The U.S. Department of Agriculture announced a $500,000 grant for Alaska’s Southeast Conference to boost mariculture and the blue economy in the state.

The Juneau-based Southeast Conference — which was created in 1958 to incubate what would become the Alaska Marine Highway System — is now charged with creating “a blueprint for a mariculture (seaweed and other sea products) processing facility on Prince of Wales Island,” according to the USDA announcement.

“Southeast Alaska’s vast resources and hardworking people create opportunity for economic growth and diversification,” said USDA Under Secretary for Rural Development Xochitl Torres Small in the release. “Mariculture is a critical and growing income and job creator in Southeast Alaska. Farmers in the region have requested dedicated infrastructure to scale up their operations to meet market demands.”

The state of Alaska prohibits open-ocean finfish aquaculture. However, the 1988 Aquatic Farm Act authorized the Alaska Department of Fish & Game to issue permits for aquatic farms and hatcheries to supply plant and shellfish seed stock. This opened the door for mariculture — sustainable and symbiotic cultivation of noninvasive and native aquatic species — in the state.

In 2018, the Alaska Mariculture Development Plan established a goal to cultivate a $100 million mariculture industry in 20 years — a 100-fold increase. One of the first priorities has been to secure seed supply through Alaska hatcheries.

Markos Scheer of Seagrove Kelp accepts the Alaska Symphony of Seafood first place award for the Foodservice category on stage with Julie Decker, executive director of the Alaska Fisheries Development Foundation. Doug Stewart photo

An expansion of sources for spat and seed is expected to boost investment in seaweed mariculture in Alaska, which is especially beneficial to Alaska residents, who can tend and harvest kelp farms between commercial fishing seasons.

“USDA’s investment is part of an ongoing effort to help create jobs and diversify the economy in Southeast Alaska. The proposed maritime processing center will support aquatic farming of kelp, seaweed and shellfish. Co-op members will be able to handle, store, freeze, pack, process, label and load their harvest safely and cost-effectively,” according to the statement.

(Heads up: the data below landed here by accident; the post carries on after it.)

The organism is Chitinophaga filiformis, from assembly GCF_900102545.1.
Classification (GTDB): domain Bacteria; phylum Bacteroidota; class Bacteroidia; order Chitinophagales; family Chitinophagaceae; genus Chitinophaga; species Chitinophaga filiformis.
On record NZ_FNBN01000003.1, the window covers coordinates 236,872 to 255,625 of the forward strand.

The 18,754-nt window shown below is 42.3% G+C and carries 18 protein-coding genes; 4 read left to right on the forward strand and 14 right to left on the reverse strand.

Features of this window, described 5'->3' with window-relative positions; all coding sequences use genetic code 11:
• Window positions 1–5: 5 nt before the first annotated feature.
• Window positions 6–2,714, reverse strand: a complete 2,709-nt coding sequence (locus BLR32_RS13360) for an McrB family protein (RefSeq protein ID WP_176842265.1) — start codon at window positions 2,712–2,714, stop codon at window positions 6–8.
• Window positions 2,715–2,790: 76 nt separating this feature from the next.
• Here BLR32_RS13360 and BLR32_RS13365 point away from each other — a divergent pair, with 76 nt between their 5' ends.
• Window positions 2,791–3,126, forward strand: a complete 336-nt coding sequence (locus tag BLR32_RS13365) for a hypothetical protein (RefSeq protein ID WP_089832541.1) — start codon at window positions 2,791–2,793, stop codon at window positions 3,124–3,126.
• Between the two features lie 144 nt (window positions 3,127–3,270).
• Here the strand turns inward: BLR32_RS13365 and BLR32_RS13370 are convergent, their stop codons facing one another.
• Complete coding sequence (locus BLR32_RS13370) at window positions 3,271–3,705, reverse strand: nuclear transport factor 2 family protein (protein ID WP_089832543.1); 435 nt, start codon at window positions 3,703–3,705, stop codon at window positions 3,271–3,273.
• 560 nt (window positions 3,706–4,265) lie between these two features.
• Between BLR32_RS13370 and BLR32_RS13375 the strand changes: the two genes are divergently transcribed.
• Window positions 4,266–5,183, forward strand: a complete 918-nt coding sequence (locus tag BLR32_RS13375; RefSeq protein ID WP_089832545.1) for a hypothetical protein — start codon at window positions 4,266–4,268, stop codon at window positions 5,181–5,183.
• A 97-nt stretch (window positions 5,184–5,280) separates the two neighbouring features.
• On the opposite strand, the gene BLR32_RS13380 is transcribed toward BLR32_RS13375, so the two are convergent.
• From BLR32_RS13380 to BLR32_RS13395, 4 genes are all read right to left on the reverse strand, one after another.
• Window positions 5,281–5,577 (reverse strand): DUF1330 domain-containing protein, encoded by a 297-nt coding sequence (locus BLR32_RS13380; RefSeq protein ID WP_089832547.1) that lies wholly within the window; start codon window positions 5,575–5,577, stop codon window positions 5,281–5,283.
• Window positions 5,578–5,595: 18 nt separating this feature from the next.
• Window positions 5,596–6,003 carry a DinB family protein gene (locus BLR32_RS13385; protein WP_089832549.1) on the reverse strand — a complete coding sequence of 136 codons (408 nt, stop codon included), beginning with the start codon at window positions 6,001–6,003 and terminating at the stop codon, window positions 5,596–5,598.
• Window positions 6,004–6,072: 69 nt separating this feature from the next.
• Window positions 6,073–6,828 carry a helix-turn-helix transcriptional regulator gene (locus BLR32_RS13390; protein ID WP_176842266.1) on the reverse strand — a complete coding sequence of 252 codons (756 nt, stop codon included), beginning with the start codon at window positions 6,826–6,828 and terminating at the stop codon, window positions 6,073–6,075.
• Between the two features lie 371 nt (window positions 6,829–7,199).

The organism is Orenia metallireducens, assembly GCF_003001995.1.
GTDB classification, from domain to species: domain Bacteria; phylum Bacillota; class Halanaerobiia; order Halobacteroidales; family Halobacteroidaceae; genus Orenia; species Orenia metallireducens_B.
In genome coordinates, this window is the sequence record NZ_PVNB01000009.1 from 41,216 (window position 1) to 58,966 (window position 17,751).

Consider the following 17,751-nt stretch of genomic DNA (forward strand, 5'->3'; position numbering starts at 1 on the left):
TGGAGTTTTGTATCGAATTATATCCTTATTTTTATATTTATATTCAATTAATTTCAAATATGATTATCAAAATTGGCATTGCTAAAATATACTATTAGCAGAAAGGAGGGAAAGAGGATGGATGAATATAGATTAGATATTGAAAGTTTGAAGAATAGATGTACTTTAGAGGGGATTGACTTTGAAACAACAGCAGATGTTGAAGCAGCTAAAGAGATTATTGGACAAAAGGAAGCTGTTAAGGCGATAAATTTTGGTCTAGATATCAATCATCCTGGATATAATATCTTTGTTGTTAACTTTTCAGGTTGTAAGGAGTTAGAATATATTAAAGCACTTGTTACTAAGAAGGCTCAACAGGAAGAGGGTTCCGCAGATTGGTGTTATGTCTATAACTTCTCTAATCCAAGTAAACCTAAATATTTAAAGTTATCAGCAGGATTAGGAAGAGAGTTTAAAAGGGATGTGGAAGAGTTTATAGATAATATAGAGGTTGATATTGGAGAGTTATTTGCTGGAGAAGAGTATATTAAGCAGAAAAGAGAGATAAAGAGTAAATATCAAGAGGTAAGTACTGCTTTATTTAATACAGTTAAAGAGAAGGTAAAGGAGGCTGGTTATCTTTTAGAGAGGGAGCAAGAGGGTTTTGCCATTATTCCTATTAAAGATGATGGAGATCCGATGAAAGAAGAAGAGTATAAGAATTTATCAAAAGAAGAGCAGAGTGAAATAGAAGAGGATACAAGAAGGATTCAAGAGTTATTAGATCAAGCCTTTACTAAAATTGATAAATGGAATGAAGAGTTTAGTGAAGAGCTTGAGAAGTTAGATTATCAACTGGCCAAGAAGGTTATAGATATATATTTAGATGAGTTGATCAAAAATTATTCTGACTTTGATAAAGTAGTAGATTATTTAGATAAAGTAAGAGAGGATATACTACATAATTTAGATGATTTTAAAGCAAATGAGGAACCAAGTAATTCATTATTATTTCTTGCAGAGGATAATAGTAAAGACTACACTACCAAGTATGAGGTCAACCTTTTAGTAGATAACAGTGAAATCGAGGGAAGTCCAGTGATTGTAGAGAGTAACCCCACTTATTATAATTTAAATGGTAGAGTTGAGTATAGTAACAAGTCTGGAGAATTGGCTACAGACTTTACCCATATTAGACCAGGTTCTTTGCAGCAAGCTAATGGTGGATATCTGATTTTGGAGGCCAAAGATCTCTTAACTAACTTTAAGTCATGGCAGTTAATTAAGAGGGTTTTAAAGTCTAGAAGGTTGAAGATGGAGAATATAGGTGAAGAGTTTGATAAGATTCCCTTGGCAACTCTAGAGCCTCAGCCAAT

“Alaska’s first commercial farmed seaweed harvest occurred in 2017, when two farms near Kodiak produced kelp for California-based seaweed food manufacturer Blue Evolution,” according to a McKinley Research report for the Alaska Fisheries Development Foundation in 2021. “As of 2021, Alaska’s total seaweed mariculture harvest has grown to an estimated 440,000 pounds.”

Mariculture investments also support the harvest and cultivation of wild seaweed in Alaska through the expansion and streamlining of processing, storage and global marketing opportunities across the board.

“In addition to farmed seaweed, Alaska produces wild seaweed (mostly bull kelp) for commercial uses, including food and fertilizer. Wild harvests grew from 18,000 pounds to about 87,000 pounds between 2017 and 2020.”

Higher volumes and lower production costs are necessary to open market opportunities for all of Alaska’s kelp products according to the McKinley report.

“The proposed mariculture incubator and innovation center is a tremendous opportunity to support value added production in the community,” Markos Scheer, founder CEO of Seagrove Kelp in Southeast Alaska, told National Fisherman. “The hope is that a facility will provide a venue for multiple small- and medium-sized value-added businesses to operate efficiently and add jobs in the community. Also, we hope that this will be a model for other communities so that similar incubators and innovation centers can be built in other communities around Alaska and support this remarkable industry.”

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Jessica Hathaway is the former editor in chief of National Fisherman.

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